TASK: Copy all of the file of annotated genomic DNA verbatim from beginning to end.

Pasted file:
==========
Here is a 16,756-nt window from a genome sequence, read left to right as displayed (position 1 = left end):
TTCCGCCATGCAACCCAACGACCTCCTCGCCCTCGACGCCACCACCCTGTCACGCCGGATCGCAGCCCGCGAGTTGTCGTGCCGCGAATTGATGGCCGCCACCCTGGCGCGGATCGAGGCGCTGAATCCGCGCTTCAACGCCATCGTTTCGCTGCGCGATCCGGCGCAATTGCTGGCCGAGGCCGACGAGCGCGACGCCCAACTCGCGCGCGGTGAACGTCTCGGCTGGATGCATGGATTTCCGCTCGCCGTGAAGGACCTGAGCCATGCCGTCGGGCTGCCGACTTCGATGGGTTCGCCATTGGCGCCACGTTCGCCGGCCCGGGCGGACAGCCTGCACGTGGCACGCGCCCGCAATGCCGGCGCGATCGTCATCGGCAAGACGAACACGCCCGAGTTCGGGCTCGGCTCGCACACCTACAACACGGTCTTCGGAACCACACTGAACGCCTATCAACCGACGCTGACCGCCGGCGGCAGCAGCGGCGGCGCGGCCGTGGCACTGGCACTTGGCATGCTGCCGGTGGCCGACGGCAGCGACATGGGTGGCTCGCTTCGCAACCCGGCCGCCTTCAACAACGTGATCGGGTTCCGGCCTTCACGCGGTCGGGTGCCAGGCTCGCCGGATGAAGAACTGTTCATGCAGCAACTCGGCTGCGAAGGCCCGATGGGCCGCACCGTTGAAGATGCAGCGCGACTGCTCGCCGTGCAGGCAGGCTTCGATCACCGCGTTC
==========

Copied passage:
Here is a 16,756-nt window from a genome sequence, read left to right as displayed (position 1 = left end):
TTCCGCCATGCAACCCAACGACCTCCTCGCCCTCGACGCCACCACCCTGTCACGCCGGATCGCAGCCCGCGAGTTGTCGTGCCGCGAATTGATGGCCGCCACCCTGGCGCGGATCGAGGCGCTGAATCCGCGCTTCAACGCCATCGTTTCGCTGCGCGATCCGGCGCAATTGCTGGCCGAGGCCGACGAGCGCGACGCCCAACTCGCGCGCGGTGAACGTCTCGGCTGGATGCATGGATTTCCGCTCGCCGTGAAGGACCTGAGCCATGCCGTCGGGCTGCCGACTTCGATGGGTTCGCCATTGGCGCCACGTTCGCCGGCCCGGGCGGACAGCCTGCACGTGGCACGCGCCCGCAATGCCGGCGCGATCGTCATCGGCAAGACGAACACGCCCGAGTTCGGGCTCGGCTCGCACACCTACAACACGGTCTTCGGAACCACACTGAACGCCTATCAACCGACGCTGACCGCCGGCGGCAGCAGCGGCGGCGCGGCCGTGGCACTGGCACTTGGCATGCTGCCGGTGGCCGACGGCAGCGACATGGGTGGCTCGCTTCGCAACCCGGCCGCCTTCAACAACGTGATCGGGTTCCGGCCTTCACGCGGTCGGGTGCCAGGCTCGCCGGATGAAGAACTGTTCATGCAGCAACTCGGCTGCGAAGGCCCGATGGGCCGCACCGTTGAAGATGCAGCGCGACTGCTCGCCGTGCAGGCAGGCTTCGATCACCGCGTTC